It’s 3:10 in the morning local time.
A short distance outside my sliding glass doors lights from below illuminate the green palm leaves that sway in the breeze on the clusters of trees lining the shore. Two bright lights from across the bay streak reflections across the water. Although I can’t see the lighthouse from this position, the sweeping beam regularly moves through the trees. A handful of other bright lights across the water are visible. Densely scattered tiny lights of varying brightness twinkle throughout the sky. Otherwise all is black—the sound of the relentless waves breaking against the shore filling the night.
On Tuesday we drove from Lihue on the southeast side of the island Kaua’i north until the road comes to an end past Hanalei. The volcano that created the island and stands always visible, dominating and formidable, in the center of the island prohibits passage across or around the island.
The people of Kaua’i live, and the tourists play, in the small stretch of land between the beating waves of the endless sea and the steep and hostile black walls of the mountains. Along the road through Hanalei elegant homes are built on pillars or stilts, particularly on the beachfront properties.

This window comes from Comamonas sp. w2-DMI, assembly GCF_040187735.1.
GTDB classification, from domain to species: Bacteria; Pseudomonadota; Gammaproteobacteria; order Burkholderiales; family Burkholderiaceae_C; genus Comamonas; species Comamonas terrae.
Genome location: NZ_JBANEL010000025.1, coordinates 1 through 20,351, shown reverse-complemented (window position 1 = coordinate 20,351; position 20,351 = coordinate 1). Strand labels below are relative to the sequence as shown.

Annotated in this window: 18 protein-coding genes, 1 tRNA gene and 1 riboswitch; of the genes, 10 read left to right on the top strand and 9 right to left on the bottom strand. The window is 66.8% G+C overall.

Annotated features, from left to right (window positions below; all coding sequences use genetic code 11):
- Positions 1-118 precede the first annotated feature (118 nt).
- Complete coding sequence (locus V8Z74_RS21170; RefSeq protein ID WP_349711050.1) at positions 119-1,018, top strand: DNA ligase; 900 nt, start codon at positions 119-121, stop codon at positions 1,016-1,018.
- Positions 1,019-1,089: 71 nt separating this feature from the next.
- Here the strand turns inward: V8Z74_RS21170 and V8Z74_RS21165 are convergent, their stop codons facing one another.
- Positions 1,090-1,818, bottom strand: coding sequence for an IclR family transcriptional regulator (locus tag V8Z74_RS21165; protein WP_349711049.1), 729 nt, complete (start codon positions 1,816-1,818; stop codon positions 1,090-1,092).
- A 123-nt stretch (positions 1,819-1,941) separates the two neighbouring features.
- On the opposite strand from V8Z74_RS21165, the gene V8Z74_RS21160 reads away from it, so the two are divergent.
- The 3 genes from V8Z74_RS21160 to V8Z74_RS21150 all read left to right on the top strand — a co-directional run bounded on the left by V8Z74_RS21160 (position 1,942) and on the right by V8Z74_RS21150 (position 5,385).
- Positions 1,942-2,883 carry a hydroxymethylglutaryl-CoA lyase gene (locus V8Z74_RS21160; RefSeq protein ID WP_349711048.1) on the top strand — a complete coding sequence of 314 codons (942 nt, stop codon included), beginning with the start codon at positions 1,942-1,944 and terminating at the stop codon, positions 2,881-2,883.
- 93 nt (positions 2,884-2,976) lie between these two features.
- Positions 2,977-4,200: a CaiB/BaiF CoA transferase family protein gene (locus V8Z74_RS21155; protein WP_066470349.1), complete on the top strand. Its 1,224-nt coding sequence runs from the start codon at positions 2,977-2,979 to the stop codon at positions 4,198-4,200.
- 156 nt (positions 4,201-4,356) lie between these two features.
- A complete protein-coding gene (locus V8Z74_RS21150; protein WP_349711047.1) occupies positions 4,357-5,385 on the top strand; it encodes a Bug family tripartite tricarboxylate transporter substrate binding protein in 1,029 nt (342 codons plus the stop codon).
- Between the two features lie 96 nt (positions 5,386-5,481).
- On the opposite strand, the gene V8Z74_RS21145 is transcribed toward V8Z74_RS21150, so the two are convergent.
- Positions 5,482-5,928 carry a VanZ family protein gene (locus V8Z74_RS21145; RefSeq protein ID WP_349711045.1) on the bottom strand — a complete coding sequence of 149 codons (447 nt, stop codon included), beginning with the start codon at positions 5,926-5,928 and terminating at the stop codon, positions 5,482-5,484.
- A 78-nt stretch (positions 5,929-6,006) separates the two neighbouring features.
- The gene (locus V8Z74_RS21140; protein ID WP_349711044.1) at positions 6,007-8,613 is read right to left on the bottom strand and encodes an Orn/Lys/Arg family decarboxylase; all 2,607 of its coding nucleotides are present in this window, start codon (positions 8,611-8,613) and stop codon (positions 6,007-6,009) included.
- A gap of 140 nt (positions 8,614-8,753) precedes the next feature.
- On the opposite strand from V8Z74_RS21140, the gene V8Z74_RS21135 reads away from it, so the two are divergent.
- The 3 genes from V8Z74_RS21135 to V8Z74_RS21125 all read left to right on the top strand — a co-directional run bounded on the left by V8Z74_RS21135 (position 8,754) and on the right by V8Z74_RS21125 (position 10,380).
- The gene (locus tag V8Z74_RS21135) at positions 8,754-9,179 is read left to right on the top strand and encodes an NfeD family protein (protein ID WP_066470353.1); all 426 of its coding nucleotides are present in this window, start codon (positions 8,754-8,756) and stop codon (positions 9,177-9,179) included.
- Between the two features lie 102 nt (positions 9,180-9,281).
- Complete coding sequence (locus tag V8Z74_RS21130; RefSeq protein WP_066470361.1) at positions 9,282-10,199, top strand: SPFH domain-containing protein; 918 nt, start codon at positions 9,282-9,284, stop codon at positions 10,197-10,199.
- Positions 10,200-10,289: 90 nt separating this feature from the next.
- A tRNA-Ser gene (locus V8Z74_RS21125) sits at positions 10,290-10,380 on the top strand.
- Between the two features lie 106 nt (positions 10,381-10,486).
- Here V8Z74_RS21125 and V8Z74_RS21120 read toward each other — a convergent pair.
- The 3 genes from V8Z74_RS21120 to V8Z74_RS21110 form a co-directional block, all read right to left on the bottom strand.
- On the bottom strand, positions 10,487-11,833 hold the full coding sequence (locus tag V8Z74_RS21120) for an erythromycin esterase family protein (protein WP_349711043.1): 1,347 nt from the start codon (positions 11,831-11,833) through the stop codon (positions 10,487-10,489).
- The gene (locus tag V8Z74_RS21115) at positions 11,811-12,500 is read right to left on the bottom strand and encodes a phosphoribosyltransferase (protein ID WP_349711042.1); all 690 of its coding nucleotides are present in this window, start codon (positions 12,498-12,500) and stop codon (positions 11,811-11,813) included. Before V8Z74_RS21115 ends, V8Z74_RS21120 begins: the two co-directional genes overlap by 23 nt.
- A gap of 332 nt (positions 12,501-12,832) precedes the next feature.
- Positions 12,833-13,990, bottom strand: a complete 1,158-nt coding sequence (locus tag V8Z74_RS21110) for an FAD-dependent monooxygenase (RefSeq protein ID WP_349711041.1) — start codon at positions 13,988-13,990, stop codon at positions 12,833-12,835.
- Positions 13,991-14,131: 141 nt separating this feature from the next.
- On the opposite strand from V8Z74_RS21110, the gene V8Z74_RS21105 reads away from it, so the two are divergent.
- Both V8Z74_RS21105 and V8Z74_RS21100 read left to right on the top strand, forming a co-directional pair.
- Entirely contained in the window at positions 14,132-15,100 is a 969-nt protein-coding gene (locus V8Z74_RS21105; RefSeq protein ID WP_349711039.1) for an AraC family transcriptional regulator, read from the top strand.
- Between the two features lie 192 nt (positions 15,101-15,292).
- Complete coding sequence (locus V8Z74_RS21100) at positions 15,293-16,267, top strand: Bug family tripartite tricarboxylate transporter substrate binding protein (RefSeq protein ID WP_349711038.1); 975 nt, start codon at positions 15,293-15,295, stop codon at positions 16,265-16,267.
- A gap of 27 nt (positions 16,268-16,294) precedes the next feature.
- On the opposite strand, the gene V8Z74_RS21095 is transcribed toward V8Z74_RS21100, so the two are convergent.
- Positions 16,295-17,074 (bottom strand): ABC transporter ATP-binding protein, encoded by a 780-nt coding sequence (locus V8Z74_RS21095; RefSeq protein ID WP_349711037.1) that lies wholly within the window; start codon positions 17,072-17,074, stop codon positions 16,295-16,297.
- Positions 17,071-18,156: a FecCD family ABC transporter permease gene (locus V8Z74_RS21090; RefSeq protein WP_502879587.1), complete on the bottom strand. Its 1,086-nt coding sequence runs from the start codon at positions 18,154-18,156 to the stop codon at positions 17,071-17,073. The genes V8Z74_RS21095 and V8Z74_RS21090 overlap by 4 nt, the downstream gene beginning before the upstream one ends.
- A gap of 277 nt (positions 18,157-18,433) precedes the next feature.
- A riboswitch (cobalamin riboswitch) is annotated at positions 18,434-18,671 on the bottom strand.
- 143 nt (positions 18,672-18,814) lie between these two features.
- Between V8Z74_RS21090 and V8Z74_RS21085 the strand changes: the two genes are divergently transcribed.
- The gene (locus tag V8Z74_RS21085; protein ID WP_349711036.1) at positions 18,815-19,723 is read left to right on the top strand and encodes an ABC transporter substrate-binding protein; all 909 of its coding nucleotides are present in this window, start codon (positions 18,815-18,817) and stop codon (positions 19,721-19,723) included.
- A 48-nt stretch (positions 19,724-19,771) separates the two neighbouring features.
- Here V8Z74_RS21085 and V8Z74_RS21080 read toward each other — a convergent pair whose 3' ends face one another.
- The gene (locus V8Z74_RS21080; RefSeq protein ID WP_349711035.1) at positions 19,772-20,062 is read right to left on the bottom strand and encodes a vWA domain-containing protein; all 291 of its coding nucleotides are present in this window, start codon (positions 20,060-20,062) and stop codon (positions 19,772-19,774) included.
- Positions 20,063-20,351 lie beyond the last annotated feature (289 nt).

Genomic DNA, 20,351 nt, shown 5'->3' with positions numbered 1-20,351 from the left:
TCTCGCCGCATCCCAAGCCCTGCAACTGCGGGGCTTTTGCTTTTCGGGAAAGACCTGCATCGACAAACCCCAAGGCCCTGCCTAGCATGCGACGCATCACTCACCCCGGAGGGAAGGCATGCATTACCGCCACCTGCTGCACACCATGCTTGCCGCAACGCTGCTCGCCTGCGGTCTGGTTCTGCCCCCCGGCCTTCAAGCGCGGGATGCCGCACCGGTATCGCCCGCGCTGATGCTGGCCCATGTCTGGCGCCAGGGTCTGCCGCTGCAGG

The other side of the road is scattered with modest little single-story homes, some of them shacks, really. Any high water that passes below the stilted homes will certainly wreck havoc on these smaller ones huddled on the ground—a visual reminder of the haves and have-nots and of their respective vulnerabilities.
Along this road we passed several cavelike rock formations sheltering small bodies of water that looked like something a pirate’s treasure or Excaliber could be submerged in. These caves, along with the sweeping white beaches, the brilliant teal color of the water, the vigorous surf splashing up in white sprays, the dense and lush green foliage lining and shading the road like a botanical tunnel, all create a magical, mystical mood in the land called Hanalei.